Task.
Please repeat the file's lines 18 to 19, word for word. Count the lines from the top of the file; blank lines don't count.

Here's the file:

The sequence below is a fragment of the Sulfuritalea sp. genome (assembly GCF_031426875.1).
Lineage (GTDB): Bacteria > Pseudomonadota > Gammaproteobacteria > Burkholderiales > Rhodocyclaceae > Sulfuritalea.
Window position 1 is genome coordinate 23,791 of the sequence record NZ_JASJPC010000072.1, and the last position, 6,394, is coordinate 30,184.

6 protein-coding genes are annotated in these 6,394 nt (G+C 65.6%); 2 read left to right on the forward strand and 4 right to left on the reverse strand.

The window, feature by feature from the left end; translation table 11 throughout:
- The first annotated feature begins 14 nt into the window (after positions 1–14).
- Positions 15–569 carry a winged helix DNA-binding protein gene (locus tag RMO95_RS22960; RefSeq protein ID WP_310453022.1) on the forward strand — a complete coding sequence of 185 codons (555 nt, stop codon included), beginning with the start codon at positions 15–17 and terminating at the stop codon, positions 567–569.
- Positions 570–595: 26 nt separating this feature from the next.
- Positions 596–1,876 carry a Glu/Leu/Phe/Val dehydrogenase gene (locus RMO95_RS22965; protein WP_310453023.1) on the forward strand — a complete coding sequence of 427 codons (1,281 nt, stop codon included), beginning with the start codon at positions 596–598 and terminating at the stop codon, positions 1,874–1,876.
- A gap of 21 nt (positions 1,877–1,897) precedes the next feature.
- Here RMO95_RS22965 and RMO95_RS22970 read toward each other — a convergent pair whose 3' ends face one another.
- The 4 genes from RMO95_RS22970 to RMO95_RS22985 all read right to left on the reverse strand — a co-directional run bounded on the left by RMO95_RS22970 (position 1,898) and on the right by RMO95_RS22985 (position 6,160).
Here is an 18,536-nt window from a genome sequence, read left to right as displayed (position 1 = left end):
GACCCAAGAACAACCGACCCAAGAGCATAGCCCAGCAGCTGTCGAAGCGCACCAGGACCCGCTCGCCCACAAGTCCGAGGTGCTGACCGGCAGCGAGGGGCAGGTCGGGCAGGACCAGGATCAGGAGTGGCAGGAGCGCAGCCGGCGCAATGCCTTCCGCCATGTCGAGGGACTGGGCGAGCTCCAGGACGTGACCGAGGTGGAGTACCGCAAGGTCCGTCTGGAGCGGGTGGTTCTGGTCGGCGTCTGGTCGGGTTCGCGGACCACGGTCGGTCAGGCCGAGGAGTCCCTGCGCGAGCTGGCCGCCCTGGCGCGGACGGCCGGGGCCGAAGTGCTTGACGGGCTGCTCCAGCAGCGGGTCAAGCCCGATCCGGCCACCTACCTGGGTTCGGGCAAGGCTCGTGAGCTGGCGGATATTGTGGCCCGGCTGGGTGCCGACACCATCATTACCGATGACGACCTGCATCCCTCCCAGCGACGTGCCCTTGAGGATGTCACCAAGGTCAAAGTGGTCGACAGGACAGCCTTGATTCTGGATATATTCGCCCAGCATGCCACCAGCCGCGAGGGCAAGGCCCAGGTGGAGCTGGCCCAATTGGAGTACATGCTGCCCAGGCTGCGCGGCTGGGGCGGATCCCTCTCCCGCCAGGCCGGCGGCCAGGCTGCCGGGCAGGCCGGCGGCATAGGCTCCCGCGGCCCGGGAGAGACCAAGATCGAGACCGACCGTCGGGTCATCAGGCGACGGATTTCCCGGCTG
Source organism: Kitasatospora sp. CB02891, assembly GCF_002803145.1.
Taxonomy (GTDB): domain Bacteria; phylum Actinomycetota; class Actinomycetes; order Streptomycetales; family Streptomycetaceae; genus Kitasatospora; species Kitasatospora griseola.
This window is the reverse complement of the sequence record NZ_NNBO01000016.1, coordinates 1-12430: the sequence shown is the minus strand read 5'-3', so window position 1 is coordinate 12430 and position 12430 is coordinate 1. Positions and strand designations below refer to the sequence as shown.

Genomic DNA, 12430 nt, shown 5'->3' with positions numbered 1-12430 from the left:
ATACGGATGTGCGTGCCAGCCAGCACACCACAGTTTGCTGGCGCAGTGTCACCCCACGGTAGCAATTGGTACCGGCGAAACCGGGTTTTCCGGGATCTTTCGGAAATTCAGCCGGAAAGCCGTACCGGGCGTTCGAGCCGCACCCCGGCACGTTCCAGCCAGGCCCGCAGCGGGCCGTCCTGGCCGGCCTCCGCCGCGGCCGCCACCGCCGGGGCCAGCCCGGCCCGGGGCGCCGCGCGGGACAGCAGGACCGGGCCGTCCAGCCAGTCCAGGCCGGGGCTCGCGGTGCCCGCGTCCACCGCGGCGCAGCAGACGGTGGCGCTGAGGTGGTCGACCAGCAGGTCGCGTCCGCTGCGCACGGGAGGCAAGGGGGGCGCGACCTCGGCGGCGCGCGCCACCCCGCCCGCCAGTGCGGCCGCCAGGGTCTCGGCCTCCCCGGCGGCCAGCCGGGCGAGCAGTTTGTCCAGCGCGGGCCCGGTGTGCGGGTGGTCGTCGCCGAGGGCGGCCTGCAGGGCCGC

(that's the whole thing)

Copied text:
Genomic DNA, 12430 nt, shown 5'->3' with positions numbered 1-12430 from the left:
ATACGGATGTGCGTGCCAGCCAGCACACCACAGTTTGCTGGCGCAGTGTCACCCCACGGTAGCAATTGGTACCGGCGAAACCGGGTTTTCCGGGATCTTTCGGAAATTCAGCCGGAAAGCCGTACCGGGCGTTCGAGCCGCACCCCGGCACGTTCCAGCCAGGCCCGCAGCGGGCCGTCCTGGCCGGCCTCCGCCGCGGCCGCCACCGCCGGGGCCAGCCCGGCCCGGGGCGCCGCGCGGGACAGCAGGACCGGGCCGTCCAGCCAGTCCAGGCCGGGGCTCGCGGTGCCCGCGTCCACCGCGGCGCAGCAGACGGTGGCGCTGAGGTGGTCGACCAGCAGGTCGCGTCCGCTGCGCACGGGAGGCAAGGGGGGCGCGACCTCGGCGGCGCGCGCCACCCCGCCCGCCAGTGCGGCCGCCAGGGTCTCGGCCTCCCCGGCGGCCAGCCGGGCGAGCAGTTTGTCCAGCGCGGGCCCGGTGTGCGGGTGGTCGTCGCCGAGGGCGGCCTGCAGGGCCGC